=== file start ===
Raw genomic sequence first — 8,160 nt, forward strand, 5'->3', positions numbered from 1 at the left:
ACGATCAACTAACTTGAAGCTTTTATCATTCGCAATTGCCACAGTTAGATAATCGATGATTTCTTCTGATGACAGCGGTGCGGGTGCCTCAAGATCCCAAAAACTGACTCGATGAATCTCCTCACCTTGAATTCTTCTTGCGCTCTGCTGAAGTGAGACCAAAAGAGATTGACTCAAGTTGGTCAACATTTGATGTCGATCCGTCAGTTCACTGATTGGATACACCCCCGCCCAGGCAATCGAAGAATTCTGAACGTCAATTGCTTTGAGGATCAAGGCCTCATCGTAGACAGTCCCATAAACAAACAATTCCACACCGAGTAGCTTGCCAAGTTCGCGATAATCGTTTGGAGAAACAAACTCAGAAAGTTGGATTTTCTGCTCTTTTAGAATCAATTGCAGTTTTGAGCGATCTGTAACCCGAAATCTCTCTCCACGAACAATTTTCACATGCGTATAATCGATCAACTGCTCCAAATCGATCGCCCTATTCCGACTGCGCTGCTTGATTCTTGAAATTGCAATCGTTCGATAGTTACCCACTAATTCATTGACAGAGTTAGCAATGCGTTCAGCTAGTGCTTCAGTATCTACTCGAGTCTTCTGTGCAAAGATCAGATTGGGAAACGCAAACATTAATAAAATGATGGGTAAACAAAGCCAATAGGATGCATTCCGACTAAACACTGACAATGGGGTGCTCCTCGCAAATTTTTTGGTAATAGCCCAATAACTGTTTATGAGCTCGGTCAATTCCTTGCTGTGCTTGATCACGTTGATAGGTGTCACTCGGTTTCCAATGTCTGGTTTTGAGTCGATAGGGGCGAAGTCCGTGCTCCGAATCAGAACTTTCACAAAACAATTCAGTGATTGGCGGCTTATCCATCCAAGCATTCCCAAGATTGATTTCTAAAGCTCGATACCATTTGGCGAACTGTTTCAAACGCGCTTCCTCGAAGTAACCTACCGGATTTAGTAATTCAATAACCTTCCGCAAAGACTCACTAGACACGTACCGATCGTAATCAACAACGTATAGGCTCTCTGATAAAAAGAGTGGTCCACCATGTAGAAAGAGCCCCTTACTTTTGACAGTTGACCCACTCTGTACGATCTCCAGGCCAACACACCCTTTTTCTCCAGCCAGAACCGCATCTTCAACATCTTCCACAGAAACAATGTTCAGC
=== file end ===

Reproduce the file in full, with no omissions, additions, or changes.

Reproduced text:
Raw genomic sequence first — 8,160 nt, forward strand, 5'->3', positions numbered from 1 at the left:
ACGATCAACTAACTTGAAGCTTTTATCATTCGCAATTGCCACAGTTAGATAATCGATGATTTCTTCTGATGACAGCGGTGCGGGTGCCTCAAGATCCCAAAAACTGACTCGATGAATCTCCTCACCTTGAATTCTTCTTGCGCTCTGCTGAAGTGAGACCAAAAGAGATTGACTCAAGTTGGTCAACATTTGATGTCGATCCGTCAGTTCACTGATTGGATACACCCCCGCCCAGGCAATCGAAGAATTCTGAACGTCAATTGCTTTGAGGATCAAGGCCTCATCGTAGACAGTCCCATAAACAAACAATTCCACACCGAGTAGCTTGCCAAGTTCGCGATAATCGTTTGGAGAAACAAACTCAGAAAGTTGGATTTTCTGCTCTTTTAGAATCAATTGCAGTTTTGAGCGATCTGTAACCCGAAATCTCTCTCCACGAACAATTTTCACATGCGTATAATCGATCAACTGCTCCAAATCGATCGCCCTATTCCGACTGCGCTGCTTGATTCTTGAAATTGCAATCGTTCGATAGTTACCCACTAATTCATTGACAGAGTTAGCAATGCGTTCAGCTAGTGCTTCAGTATCTACTCGAGTCTTCTGTGCAAAGATCAGATTGGGAAACGCAAACATTAATAAAATGATGGGTAAACAAAGCCAATAGGATGCATTCCGACTAAACACTGACAATGGGGTGCTCCTCGCAAATTTTTTGGTAATAGCCCAATAACTGTTTATGAGCTCGGTCAATTCCTTGCTGTGCTTGATCACGTTGATAGGTGTCACTCGGTTTCCAATGTCTGGTTTTGAGTCGATAGGGGCGAAGTCCGTGCTCCGAATCAGAACTTTCACAAAACAATTCAGTGATTGGCGGCTTATCCATCCAAGCATTCCCAAGATTGATTTCTAAAGCTCGATACCATTTGGCGAACTGTTTCAAACGCGCTTCCTCGAAGTAACCTACCGGATTTAGTAATTCAATAACCTTCCGCAAAGACTCACTAGACACGTACCGATCGTAATCAACAACGTATAGGCTCTCTGATAAAAAGAGTGGTCCACCATGTAGAAAGAGCCCCTTACTTTTGACAGTTGACCCACTCTGTACGATCTCCAGGCCAACACACCCTTTTTCTCCAGCCAGAACCGCATCTTCAACATCTTCCACAGAAACAATGTTCAGC